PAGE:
Annan feels that the basic problem with peacekeeping as it stands today is that

has had trouble identifying areas where action is needed the most, that too

often states will put their own political interests in front of consistent

humanitarian action and the consistent enforcement of the Universal Declaration

of Human Rights.[7] The new

vision for peacekeeping is one where the ideals of human security, the

prevention of genocide, and the protection of civilians in the advent of an

?internal conflict?.? The new vision is

based on a ?duty to interfere? (le devoir d?ingerence) a phrase that was coined

by Bernard Kouchner, who was at the time, the head of the charity ?Medecins du

Monde.? His idea was that it was the duty of?

non-governmental organisations to cross national boundaries in order to

administer aid to victims, even without the support of the local government.

This concept was recognised and endorsed by the United Nations General Assembly

with the passing of two resolutions, one in 1988, and another in 1991. Each of

these resolutions uphold the right of people in desperate circumstances to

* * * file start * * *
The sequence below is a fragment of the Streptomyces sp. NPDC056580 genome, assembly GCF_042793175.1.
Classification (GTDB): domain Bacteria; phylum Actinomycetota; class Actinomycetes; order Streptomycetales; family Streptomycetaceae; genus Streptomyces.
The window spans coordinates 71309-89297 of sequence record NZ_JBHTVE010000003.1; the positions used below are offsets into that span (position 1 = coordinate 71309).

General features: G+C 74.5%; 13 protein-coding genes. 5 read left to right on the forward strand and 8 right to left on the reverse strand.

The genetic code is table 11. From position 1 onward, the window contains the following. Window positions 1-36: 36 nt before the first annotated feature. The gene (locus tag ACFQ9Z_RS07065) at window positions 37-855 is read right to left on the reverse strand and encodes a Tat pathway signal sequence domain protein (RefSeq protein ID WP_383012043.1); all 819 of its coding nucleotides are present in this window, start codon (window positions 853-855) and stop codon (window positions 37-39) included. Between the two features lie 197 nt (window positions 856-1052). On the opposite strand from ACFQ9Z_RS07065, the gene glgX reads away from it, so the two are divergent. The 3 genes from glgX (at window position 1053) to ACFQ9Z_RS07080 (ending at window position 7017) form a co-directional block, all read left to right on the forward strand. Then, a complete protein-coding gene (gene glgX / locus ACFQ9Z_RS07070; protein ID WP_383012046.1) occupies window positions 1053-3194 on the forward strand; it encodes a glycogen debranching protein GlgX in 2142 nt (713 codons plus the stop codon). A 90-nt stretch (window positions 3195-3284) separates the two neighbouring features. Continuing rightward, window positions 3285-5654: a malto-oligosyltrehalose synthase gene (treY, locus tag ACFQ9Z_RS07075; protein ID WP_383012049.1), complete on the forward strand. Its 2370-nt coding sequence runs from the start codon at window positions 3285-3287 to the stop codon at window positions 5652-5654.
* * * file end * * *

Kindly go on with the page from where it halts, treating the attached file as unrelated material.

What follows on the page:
receive help, and the right of international organisations to provide it, even

without the permission of the local government.[8] Annan wishes to extend this further to include

peacekeeping operations. He sites the crime in French law that is called

?Failure to assist a person in danger?[9]

this coupled with the ?duty to interfere? is a justification for making

peacekeeping more preventative and moving with more force even when state

sovereignty may be violated.? The new

direction that peacekeeping is moving

under Annan?s direction is based on four new principals and a call for more

consistency. His first principal is the need for ?intervention? or ?peace

intervention? to be defined as broadly as possible, ?to include actions along a

wide continuum from the most pacific to the most coercive.?[10]

Armed intervention is the result of a failure by the international community to

prevent the outbreak of conflict within a region due to a lack of preventative